Connecting generations through shared curiosity

At the 2nd Annual Curiosity Fair hosted by the RIA and The Village at University Gates in late-May, Sheryl Bergman-Wolfe’s daughter, Eva, shared an exhibit table with one of the Village residents who also had a science project to showcase.

Decades may separate the two scientists, yet there they were, side-by-side showcasing their research on a topic that roused their sense of curiosity. The topics are less important than the fact that this event brought young pupils from Northlake Woods Public School together with RIA researchers and Village residents, all in the name of shared curiosity.

Bergman-Wolfe says the experience offered her daughter and the other pupils an opportunity to connect with older adults in a meaningful way. She saw the benefits of the day in the conversations that unfolded to bridge the generations. The pupils could see that life in a long-term care environment doesn’t take away the opportunity to learn and grow. They also learned through their interactions with the RIA team and researchers that there are important chances to support healthy aging through the sciences.

“I really like the interaction and networking between the variety of ages,” Bergman-Wolfe says, which is why as a parent volunteer with the school she chose to help organize the event. “The children see that the seniors’ minds are thriving and working in yet a different way and they are able to learn from their own projects and research as well.”

And through the interactions, stereotypes and negative thoughts of what it means to grow old were also challenged. Main Street at University Gates was lined with exhibits while residents from throughout The Village strolled about. In the minds of the guests that day it was nothing like what one pictures when they imagine what long-term care is like.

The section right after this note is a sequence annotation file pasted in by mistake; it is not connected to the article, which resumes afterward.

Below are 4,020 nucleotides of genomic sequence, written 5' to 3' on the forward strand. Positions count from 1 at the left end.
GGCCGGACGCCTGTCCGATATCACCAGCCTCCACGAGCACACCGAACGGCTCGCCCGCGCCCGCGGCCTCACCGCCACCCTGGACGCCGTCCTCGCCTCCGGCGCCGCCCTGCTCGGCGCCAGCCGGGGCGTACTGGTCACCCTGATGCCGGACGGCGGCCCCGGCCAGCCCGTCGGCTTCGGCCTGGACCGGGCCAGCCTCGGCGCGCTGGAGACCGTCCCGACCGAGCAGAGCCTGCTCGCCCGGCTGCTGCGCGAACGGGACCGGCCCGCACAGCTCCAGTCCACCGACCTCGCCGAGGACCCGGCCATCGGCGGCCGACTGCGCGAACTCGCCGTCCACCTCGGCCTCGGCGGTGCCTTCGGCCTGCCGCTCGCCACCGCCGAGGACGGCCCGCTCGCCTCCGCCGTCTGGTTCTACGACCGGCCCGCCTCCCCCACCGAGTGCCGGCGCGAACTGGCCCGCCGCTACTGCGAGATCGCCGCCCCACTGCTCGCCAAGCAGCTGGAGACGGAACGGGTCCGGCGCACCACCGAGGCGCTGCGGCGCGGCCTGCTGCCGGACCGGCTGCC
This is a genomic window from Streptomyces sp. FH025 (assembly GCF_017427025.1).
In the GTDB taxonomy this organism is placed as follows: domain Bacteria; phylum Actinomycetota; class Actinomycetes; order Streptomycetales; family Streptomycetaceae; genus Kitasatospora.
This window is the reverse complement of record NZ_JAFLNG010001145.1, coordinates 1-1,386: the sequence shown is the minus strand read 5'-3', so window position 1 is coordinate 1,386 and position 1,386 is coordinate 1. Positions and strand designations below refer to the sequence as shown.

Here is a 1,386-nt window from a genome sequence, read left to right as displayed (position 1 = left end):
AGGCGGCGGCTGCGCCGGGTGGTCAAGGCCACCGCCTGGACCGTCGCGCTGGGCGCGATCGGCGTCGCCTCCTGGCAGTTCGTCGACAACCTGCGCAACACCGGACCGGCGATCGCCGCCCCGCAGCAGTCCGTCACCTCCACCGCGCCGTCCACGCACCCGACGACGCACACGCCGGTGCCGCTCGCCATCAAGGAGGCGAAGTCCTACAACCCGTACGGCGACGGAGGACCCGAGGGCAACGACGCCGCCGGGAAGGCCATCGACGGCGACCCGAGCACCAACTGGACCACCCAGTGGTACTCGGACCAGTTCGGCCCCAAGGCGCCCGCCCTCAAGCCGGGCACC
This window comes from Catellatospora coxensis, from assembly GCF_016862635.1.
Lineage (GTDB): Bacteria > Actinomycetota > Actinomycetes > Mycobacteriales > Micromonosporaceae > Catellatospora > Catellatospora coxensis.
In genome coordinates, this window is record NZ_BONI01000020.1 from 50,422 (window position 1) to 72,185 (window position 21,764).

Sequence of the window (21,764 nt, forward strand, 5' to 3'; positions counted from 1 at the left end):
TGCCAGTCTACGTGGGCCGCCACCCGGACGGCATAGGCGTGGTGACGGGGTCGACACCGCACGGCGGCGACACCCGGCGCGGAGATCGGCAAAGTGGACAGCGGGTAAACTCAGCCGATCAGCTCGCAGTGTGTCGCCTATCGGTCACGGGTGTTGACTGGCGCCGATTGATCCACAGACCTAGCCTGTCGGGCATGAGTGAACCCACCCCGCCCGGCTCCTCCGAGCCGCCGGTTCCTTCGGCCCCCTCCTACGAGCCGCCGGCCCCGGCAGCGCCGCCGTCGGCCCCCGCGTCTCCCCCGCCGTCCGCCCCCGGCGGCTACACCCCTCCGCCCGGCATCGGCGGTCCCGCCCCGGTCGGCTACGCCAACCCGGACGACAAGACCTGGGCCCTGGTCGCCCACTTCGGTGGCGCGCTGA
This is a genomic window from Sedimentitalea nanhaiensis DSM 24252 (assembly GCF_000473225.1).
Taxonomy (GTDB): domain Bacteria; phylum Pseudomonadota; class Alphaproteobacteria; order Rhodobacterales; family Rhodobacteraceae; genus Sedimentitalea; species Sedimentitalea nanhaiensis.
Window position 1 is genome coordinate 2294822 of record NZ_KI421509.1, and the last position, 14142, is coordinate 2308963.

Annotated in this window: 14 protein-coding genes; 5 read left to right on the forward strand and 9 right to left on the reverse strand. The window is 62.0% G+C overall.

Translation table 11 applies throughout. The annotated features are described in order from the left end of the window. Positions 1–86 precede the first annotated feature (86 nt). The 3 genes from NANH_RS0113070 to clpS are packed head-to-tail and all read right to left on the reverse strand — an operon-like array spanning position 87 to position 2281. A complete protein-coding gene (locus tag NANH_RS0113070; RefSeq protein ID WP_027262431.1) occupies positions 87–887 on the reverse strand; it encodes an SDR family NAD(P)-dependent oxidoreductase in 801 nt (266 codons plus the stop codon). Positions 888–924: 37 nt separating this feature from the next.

“The stigma is there,” Bergman-Wolfe says, “but doing things like this more often takes away that stigma; I think it’s very important and I’d like to see more of this kind of stuff.”

In fact, she was in almost immediate discussions with her fellow organizers from the RIA about how to improve next year’s event by building on previous successes, and the RIA team is happy to know the impact of the day was so positive.

“I’m so happy with how the day unfolded, seeing all the connections with all the different age groups together,” says RIA project coordinator Holly Hebner.

“Hopefully everyone went home having learned something and maybe even having made a new friend.”

Based on the positive feedback the RIA got from attendees and exhibitors, these goals were most definitely met, and the Curiosity Fair will be back again next year.